Nestle

On May 1st, 1851 a German man named Christian Gottlieb Nestle and his wife Sophie Beate Kleinmann gave birth to a bouncing baby boy whom they named Eberhard. Young Eberhard grew up in Württemberg and attended the Gymnasium of Stuttgart. From there he went on to study at the Theological Seminary of Blaubeuren – one of four secluded, monastic institutions at which very thorough philological training was provided for the up and coming clergy of the land. After this, Nestle studied divinity and eastern linguistics, first at the University of Tübingen, and then at the University of Leipzig. He was then delighted to be given the opportunity to spend two whole years in England, working at the British Museum and preaching to various church communities in London. From there he accepted a position as Tutor at the Theological Seminary of Tübingen, and then moved on to the Gynmanisum of Ulm to teach Greek, German, Hebrew, and Religion. After that he went back to the University of Tübingen as Professor of Semitic Languages. Then, after a tenure during which he was not promoted to Chair, he moved back to Ulm, where he had more opportunities to indulge in more direct philological and theological study.

Dr. Nestle made some key contributions to several theological and literary journals, wrote an entire Syriac grammar, produced a tetraglot of the Psalms in Greek, Syriac, Chaldean, and Latin, edited two successive editions of Tischendorf’s critical Septuagint, with collations of Codices Vaticanus, Sinaiticus, and Alexandrinus, and even did some work with the Apocryphal Gospels. He also edited the Greek New Testament for the Stuttgart Bible Society.

One striking feature of Dr. Nestle’s work is his relentless pursuit of the truth, the whole truth, and nothing but the truth. He refused to omit details or smudge over difficulties for the sake of making work easier for the New Testament textual critic. He had the type of faith that drove him to behave as if getting to the bare truth of the matter, linguistically, historically, textually, and archeologically – without squelching any questions or turning a blind eye to even a single jot or tittle – would ultimately bear the best, the most pure and historically accurate, textual fruit.

He believed that in every case the facts would ultimately testify to the truth of Christianity in the long run, even if they posed difficulties and raised questions in the short term.

One way his work went against the grain of his time was that it led him to disbelieve in the concept of a “Textus Receptus”, or “Received Text” – an edition of the New Testament that was final and after which there would be no use in continuing to study manuscripts to try to gain more and more accurate understandings of what the original documents said. Nestle firmly believed that there was much work to be done in the field of New Testament textual criticism (which, if you don’t already know or haven’t figured out by now is the attempt to identify and correct transcription errors in the texts of the New Testament manuscripts).

To put the issue in perspective, however, it should be noted that we have a recent count of 24,970 manuscripts of the Greek New Testament (not counting quotations in the writings of the early church fathers), compared to 643 of Homer’s Iliad (which has the next highest MSS count). Some of these manuscripts date very closely to the originals that were penned. FF Bruce, Bruce Metzger, Kurt Aland, Sir Frederic G. Kenyon, even Eberhard Nestle, and virtually all other experts in the field believe(d) that we can reconstruct about 99.5% of the text of the autographs with virtually 100% certainty. And the uncertainties are in minor areas – usually grammatical or punctuational.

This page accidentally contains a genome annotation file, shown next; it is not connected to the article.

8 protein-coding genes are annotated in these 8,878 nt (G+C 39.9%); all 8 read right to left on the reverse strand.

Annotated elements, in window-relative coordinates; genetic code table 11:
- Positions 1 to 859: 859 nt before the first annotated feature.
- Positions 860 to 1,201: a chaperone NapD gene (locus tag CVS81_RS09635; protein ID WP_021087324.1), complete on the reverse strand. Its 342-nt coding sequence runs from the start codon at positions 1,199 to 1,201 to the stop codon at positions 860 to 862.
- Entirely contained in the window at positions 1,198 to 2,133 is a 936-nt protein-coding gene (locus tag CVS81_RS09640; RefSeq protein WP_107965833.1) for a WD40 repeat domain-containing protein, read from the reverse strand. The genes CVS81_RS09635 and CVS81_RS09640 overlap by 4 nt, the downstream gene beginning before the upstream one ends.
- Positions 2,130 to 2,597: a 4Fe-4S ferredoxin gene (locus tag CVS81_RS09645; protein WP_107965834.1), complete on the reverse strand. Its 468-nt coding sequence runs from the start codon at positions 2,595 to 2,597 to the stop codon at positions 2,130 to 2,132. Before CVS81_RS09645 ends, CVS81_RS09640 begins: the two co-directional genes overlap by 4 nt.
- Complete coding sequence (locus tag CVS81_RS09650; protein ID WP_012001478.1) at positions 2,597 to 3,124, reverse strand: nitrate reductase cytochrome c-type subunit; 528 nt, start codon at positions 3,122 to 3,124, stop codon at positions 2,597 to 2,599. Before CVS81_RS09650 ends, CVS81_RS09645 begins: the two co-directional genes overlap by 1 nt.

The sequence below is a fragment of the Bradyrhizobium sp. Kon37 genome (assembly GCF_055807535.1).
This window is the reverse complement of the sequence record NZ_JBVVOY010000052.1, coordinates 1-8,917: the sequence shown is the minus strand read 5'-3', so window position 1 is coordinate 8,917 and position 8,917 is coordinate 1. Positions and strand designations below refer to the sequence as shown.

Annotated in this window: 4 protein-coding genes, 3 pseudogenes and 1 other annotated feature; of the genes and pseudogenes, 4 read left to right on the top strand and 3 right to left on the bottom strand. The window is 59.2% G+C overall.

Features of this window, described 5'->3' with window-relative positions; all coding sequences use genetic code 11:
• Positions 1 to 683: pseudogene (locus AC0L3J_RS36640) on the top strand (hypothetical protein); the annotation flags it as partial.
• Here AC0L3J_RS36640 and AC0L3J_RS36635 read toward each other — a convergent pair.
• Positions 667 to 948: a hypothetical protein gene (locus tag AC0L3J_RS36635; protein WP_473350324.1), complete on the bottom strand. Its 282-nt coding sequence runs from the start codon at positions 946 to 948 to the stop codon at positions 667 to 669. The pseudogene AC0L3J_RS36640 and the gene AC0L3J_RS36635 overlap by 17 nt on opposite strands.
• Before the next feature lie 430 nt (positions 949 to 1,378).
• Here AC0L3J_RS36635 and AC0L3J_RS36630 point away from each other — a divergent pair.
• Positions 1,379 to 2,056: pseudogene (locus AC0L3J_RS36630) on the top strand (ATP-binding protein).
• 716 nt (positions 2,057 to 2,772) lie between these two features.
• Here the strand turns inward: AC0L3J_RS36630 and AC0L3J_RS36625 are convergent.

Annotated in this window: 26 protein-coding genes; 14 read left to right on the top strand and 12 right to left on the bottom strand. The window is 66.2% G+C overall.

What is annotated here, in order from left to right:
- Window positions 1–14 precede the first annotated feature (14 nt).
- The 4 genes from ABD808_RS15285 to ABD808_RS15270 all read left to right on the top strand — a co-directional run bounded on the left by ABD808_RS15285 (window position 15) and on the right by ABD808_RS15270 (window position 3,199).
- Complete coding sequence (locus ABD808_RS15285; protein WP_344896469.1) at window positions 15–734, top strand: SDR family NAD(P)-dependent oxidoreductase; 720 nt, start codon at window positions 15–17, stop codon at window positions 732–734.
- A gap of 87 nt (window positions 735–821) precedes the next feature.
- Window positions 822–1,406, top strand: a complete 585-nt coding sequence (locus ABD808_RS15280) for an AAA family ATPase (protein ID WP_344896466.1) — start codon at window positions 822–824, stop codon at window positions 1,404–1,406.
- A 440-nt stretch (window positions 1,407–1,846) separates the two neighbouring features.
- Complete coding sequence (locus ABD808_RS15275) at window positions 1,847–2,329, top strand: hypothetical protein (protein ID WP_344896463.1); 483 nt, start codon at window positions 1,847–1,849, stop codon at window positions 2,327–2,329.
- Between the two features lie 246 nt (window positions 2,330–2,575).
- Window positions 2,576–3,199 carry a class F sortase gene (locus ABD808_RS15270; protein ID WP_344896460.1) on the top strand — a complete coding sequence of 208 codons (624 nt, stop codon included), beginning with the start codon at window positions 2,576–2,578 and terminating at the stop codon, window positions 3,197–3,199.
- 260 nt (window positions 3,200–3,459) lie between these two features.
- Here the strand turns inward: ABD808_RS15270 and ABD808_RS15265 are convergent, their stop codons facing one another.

In other posts, here or on my other blog, I might tell you about some of the more interesting cases, try to explain what hangs in the balance in each, and possibly even take a crack at trying to take a position of my own in one or two instances. But the point is that while there isn’t any basis for doubting the accuracy of the transmission of the New Testament text, there isn’t any basis for believing that we have received a perfect transmission straight from God either (even if we believe the originals were inspired by Him).

One very telling characteristic of the work of New Testament textual critics like Nestle is that the whole goal is to go backwards, not forwards. They try to reconstruct, as accurately as possible, what the original manuscripts said. They keep a running publication now (thanks to Kurt Aland) documenting every extant manuscript, where it is held, what it contains, what it dates to, and other details. They produce almost yearly “critical” editions of the New Testament in which the text is presented and almost every extant variant reading of the uncertain passages is documented in detail (they even assign probabilities to each variant, placing the most probable original reading in the main body of the edition).

They are correcting copyist errors, not revising teachings.

Eberhard Nestle’s edition of the Greek New Testament quickly became universally accepted the best yet, and has become the basis for just about every critical edition of the Greek New Testament text since. His son Erwin picked up where his father left off, and in the 50’s began collaborating with Kurt Aland. The Nestle-Aland 27th edition of the “Novum Testamentum Graece”, published in 1993, is now the foundational text from which many modern English Bibles are translated.

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Filed under Biblical MSS, Biographical Sketches

One Response to Nestle

  1. I LOVE YOU BROTHER. I loved reading this.

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